19 November 2022, Mumbai:
High inflation, price rise of raw materials and GST have been hitting hard Surat’s synthetic textile industry. The industry recorded a 60 per cent decline in business this Diwali compared to last year during the same period.
Surat’s synthetic textile industry comprises various verticals like spinning polyester yarn and weaving grey clothes, which are then dyed, processed and embroidered. Textile traders buy the grey cloth woven at power looms and get them dyed, processed, and the embroidery works done before selling them to wholesalers across the country. But now traders are abandoning the work to shift to other sectors because of the new tax regime, skyrocketing prices and lesser returns.
The meltdown in the textile sector has caused a massive lay-off of labourers. Of the one lakh labourers, around 35,000 have already lost their jobs. And if this continues, more people will be left jobless. Around 45,000 to 50,000 multi-headed computerised embroidery machines in Surat are operated by the same number of labourers who work in two shifts. Night shifts in embroidery units have completely stopped because of a fall in orders.
The industry is fast losing its sheen. Every manufacturer used to have bulk orders since Diwali (which traders and manufacturers consider the beginning of their new business year). The workload was such that they had no time to meet their families.
But this year, even after almost a month since the festival, most factories are shut because they do not have work from traders. Where one machine was manned by at least two workers, because of a fund crunch two machines are handled by one worker.
The rollout of GST was a challenge. Traders have to pay taxes and account for the same at each stage. Unlike in the pre-GST era, a sole entrepreneur, working informally cannot do so. The predominantly informal business sector of synthetic fabrics bears the brunt of the new tax system. While the aim of GST is to boost tax revenues and formalise India’s economy, the reality is Surat’s cluster is unable to pay these taxes and remain competitive. Structure of Surat’s cluster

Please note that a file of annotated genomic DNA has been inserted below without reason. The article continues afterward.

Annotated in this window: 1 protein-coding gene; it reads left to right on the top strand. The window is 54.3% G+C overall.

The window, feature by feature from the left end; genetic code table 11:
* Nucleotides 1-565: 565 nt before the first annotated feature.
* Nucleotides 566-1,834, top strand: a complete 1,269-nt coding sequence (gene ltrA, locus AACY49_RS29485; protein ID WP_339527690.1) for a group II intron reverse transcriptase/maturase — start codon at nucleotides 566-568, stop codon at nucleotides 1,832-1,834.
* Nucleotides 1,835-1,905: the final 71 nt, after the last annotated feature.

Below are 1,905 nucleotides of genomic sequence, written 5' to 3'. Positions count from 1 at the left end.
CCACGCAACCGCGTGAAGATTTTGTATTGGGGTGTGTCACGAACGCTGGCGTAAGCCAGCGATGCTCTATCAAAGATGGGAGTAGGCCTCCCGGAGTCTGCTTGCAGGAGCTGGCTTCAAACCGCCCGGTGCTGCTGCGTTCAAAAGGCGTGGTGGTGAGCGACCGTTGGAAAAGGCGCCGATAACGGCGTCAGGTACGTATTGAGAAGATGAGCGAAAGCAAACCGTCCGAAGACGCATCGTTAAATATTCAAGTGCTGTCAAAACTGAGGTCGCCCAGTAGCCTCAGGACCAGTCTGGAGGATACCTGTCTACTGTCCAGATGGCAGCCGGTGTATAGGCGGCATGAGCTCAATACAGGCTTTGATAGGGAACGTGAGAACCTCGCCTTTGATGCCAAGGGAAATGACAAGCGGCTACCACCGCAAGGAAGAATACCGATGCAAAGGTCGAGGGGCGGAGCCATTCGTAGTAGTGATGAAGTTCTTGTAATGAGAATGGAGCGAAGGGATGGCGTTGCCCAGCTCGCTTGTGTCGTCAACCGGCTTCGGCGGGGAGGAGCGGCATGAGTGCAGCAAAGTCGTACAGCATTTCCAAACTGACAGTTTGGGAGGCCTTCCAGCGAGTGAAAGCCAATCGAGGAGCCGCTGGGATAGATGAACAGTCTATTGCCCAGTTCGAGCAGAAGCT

Two value chains co-exist in the Surat cluster. The first comprises thousands of small units engaged in garment manufacturing — some units make yarn and others weave it into the fabric. Many of them print, stitch and embroider the garment. More than 70,000 textile traders play a pivotal role in this arrangement.
They take orders from textile and apparel/garment (T&C) sellers and lead the consignment from unit to unit along the manufacturing process. It is a competitive value chain where thousands of small businessmen, who are operating their units with the help of migrant workers, compete with each other for business.
The other value chain is integrated and organised. It has large companies which do everything — from weaving to post-production in-house. But not even ten such firms exist in Surat.
Most units in the cluster operate in the disaggregated value chain. GST has impacted both of these value chains. Profit margins have come to an all-time low because of the hike in prices of raw materials and stagnant rates of the consignments.
The textile cluster in Surat has been hit in terms of tax rates and structure since everything from raw materials to finished products is attracting a different tax rate.